An individual claiming to be one of the developers of the RIG exploit kit has leaked the source code for what appears to be a fairly recent version of the exploit kit.
The leaker, who initially attempted to sell access to the exploit kit on HackForums, was named a scammer by RIG’s main developer. On a different hacker forum, the leaker claimed to have contributed to the development of the exploit kit, but he had not been paid so he decided to sell the source code and a server database dump, according to a UK-based malware analyst who uses the online moniker MalwareTech.
After seeing that no one was taking him seriously, and after RIG’s main developer called him a scammer, the black hat created a Twitter account and published the source code allegedly wanting to “help malware analysts patch this.”
MalwareTech and other researchers have confirmed that the source code is legitimate, but they pointed out that it appears to be incomplete. The code is for the frontend and it doesn’t contain any exploits because the actual exploitation is done on backend servers, MalwareTech said.
While he was trying to sell access to RIG on HackForums, the alleged developer claimed the exploit kit included exploits for one Microsoft Silverlight, two Java, two Internet Explorer, and two Flash Player vulnerabilities.
Researchers at security firm Trustwave have analyzed the server database export and determined that it only covers roughly 1,200 infections caused by RIG. Data collected by Trustwave shows that the total number of infections that can be attributed to the exploit kit is approximately 418,000, with an exploitation rate of 33%.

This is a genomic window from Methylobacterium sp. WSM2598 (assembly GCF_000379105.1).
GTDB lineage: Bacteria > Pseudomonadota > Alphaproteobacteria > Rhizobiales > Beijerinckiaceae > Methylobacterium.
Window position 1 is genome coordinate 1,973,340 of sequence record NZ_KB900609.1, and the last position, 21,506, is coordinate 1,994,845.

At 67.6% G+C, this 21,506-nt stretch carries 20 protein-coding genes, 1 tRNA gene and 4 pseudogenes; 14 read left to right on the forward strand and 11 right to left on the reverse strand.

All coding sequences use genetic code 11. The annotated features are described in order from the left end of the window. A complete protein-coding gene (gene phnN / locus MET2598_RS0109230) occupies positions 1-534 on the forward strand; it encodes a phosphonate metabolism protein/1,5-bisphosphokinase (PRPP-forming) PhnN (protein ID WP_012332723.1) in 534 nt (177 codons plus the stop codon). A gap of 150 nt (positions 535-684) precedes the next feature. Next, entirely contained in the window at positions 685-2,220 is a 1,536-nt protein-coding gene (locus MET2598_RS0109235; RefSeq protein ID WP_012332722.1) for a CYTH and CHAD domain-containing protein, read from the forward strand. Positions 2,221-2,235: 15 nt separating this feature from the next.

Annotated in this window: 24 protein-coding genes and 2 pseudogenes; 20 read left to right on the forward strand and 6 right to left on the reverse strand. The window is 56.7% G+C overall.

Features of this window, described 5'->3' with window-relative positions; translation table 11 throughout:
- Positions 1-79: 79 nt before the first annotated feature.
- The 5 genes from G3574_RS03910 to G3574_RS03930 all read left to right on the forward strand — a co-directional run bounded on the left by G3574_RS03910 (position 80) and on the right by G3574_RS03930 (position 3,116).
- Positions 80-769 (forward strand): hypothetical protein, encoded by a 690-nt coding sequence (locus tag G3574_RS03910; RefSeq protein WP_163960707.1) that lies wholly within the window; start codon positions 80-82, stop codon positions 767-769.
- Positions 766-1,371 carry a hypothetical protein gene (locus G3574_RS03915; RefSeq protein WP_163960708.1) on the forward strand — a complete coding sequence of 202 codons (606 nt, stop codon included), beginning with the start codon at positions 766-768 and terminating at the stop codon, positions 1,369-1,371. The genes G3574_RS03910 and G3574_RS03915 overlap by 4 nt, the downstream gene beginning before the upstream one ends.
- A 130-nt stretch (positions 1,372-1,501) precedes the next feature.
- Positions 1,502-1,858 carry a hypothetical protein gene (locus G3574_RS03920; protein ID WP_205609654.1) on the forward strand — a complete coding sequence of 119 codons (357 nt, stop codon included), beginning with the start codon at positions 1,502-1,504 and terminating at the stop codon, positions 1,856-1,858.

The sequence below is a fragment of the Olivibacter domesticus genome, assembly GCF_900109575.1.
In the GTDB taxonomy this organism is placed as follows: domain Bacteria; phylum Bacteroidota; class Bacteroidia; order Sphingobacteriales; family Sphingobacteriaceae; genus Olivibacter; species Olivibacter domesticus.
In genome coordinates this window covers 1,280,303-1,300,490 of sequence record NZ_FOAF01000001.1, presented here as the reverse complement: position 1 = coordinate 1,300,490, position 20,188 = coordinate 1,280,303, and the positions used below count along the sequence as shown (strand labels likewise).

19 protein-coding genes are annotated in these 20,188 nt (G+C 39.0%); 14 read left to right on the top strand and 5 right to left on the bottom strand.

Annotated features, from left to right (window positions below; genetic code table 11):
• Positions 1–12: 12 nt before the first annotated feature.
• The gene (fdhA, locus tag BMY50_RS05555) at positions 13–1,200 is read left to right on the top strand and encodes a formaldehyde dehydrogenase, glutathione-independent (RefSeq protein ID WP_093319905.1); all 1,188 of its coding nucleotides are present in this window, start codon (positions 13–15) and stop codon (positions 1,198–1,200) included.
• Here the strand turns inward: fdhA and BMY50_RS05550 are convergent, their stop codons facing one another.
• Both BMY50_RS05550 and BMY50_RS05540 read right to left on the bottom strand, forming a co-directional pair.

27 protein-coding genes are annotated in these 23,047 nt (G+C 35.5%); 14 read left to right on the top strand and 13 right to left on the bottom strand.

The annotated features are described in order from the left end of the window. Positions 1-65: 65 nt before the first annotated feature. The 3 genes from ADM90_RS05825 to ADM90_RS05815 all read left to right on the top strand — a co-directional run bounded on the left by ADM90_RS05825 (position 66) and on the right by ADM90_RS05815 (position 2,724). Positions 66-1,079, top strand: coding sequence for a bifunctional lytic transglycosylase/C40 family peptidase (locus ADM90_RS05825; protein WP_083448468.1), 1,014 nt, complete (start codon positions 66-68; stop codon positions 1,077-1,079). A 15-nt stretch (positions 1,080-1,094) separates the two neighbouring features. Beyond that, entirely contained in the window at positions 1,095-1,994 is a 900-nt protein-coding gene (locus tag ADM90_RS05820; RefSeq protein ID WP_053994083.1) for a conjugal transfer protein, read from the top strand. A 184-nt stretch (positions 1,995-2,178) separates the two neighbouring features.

“Following this leak, the crooks might get cold feet and try to stay under the radar to elude law enforcement’s attention. As a result we’d expect to see less activity,” Trustwave researchers said in a blog post. “On the other hand, script kiddies may now use this source code to try and deploy their own infection schemes for quick and easy profit. One thing, though, is certain: the exploit kit scene is about to see another shift in power as the demand for these kinds of services will always be on the rise.”
The RIG exploit kit source code leak is the result of an internal conflict among cybercriminals and it will not have any serious consequences for regular users, a reputable researcher told SecurityWeek. The expert, who prefers not to be named, pointed out that the source code for the Sakura exploit kit was leaked in 2012 without any consequences.
The source code for several pieces of malware has been leaked over the past years. The list includes banking Trojans such as Zeus, KINS and Carberp, the Android RAT Dendroid, Pony Loader, and several point-of-sale Trojans.